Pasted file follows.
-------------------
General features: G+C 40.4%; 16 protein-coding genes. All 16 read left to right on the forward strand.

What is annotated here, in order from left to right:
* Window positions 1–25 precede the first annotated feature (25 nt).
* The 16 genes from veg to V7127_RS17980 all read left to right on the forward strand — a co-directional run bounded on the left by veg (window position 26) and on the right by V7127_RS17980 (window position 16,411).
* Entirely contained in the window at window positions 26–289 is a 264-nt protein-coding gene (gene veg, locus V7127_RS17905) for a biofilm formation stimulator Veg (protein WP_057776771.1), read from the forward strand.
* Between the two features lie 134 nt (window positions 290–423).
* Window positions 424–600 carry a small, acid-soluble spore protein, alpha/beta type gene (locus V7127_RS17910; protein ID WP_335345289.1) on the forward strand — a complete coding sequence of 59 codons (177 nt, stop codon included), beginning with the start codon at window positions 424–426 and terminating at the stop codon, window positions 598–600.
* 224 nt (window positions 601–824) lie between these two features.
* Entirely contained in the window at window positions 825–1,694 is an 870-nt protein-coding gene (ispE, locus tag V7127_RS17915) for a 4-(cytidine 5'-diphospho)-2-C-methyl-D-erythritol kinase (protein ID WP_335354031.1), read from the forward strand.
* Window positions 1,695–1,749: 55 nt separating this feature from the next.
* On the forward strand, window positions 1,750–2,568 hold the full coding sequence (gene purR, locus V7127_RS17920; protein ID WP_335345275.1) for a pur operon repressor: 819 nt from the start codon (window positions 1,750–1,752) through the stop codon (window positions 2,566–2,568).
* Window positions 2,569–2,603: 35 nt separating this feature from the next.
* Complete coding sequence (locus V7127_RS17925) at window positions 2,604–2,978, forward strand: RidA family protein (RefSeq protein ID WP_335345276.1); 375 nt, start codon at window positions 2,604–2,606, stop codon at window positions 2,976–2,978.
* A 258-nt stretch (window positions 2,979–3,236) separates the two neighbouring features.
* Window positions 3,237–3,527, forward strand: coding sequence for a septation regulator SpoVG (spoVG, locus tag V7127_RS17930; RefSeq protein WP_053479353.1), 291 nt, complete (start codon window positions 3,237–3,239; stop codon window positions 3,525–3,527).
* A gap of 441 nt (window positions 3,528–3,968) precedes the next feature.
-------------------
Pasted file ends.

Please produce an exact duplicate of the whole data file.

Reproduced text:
General features: G+C 40.4%; 16 protein-coding genes. All 16 read left to right on the forward strand.

What is annotated here, in order from left to right:
* Window positions 1–25 precede the first annotated feature (25 nt).
* The 16 genes from veg to V7127_RS17980 all read left to right on the forward strand — a co-directional run bounded on the left by veg (window position 26) and on the right by V7127_RS17980 (window position 16,411).
* Entirely contained in the window at window positions 26–289 is a 264-nt protein-coding gene (gene veg, locus V7127_RS17905) for a biofilm formation stimulator Veg (protein WP_057776771.1), read from the forward strand.
* Between the two features lie 134 nt (window positions 290–423).
* Window positions 424–600 carry a small, acid-soluble spore protein, alpha/beta type gene (locus V7127_RS17910; protein ID WP_335345289.1) on the forward strand — a complete coding sequence of 59 codons (177 nt, stop codon included), beginning with the start codon at window positions 424–426 and terminating at the stop codon, window positions 598–600.
* 224 nt (window positions 601–824) lie between these two features.
* Entirely contained in the window at window positions 825–1,694 is an 870-nt protein-coding gene (ispE, locus tag V7127_RS17915) for a 4-(cytidine 5'-diphospho)-2-C-methyl-D-erythritol kinase (protein ID WP_335354031.1), read from the forward strand.
* Window positions 1,695–1,749: 55 nt separating this feature from the next.
* On the forward strand, window positions 1,750–2,568 hold the full coding sequence (gene purR, locus V7127_RS17920; protein ID WP_335345275.1) for a pur operon repressor: 819 nt from the start codon (window positions 1,750–1,752) through the stop codon (window positions 2,566–2,568).
* Window positions 2,569–2,603: 35 nt separating this feature from the next.
* Complete coding sequence (locus V7127_RS17925) at window positions 2,604–2,978, forward strand: RidA family protein (RefSeq protein ID WP_335345276.1); 375 nt, start codon at window positions 2,604–2,606, stop codon at window positions 2,976–2,978.
* A 258-nt stretch (window positions 2,979–3,236) separates the two neighbouring features.
* Window positions 3,237–3,527, forward strand: coding sequence for a septation regulator SpoVG (spoVG, locus tag V7127_RS17930; RefSeq protein WP_053479353.1), 291 nt, complete (start codon window positions 3,237–3,239; stop codon window positions 3,525–3,527).
* A gap of 441 nt (window positions 3,528–3,968) precedes the next feature.